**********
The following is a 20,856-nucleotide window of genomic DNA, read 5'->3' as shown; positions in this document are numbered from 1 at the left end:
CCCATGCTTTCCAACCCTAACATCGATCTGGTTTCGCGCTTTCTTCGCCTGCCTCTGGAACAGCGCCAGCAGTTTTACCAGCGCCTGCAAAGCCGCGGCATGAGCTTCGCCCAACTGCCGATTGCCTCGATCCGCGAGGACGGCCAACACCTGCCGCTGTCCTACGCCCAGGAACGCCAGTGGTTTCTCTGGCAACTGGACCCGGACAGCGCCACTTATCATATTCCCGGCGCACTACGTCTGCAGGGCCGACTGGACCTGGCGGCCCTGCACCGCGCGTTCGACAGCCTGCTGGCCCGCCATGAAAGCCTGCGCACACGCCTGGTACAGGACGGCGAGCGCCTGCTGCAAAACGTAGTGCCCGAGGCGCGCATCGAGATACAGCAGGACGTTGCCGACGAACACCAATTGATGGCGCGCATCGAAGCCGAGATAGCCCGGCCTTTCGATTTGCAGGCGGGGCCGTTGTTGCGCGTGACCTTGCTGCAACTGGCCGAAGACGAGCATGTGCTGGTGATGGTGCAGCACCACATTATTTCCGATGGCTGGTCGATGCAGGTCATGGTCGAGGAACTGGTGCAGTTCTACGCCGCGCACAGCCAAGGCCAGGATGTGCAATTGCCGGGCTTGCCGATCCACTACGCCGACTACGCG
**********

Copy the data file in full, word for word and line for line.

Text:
The following is a 20,856-nucleotide window of genomic DNA, read 5'->3' as shown; positions in this document are numbered from 1 at the left end:
CCCATGCTTTCCAACCCTAACATCGATCTGGTTTCGCGCTTTCTTCGCCTGCCTCTGGAACAGCGCCAGCAGTTTTACCAGCGCCTGCAAAGCCGCGGCATGAGCTTCGCCCAACTGCCGATTGCCTCGATCCGCGAGGACGGCCAACACCTGCCGCTGTCCTACGCCCAGGAACGCCAGTGGTTTCTCTGGCAACTGGACCCGGACAGCGCCACTTATCATATTCCCGGCGCACTACGTCTGCAGGGCCGACTGGACCTGGCGGCCCTGCACCGCGCGTTCGACAGCCTGCTGGCCCGCCATGAAAGCCTGCGCACACGCCTGGTACAGGACGGCGAGCGCCTGCTGCAAAACGTAGTGCCCGAGGCGCGCATCGAGATACAGCAGGACGTTGCCGACGAACACCAATTGATGGCGCGCATCGAAGCCGAGATAGCCCGGCCTTTCGATTTGCAGGCGGGGCCGTTGTTGCGCGTGACCTTGCTGCAACTGGCCGAAGACGAGCATGTGCTGGTGATGGTGCAGCACCACATTATTTCCGATGGCTGGTCGATGCAGGTCATGGTCGAGGAACTGGTGCAGTTCTACGCCGCGCACAGCCAAGGCCAGGATGTGCAATTGCCGGGCTTGCCGATCCACTACGCCGACTACGCG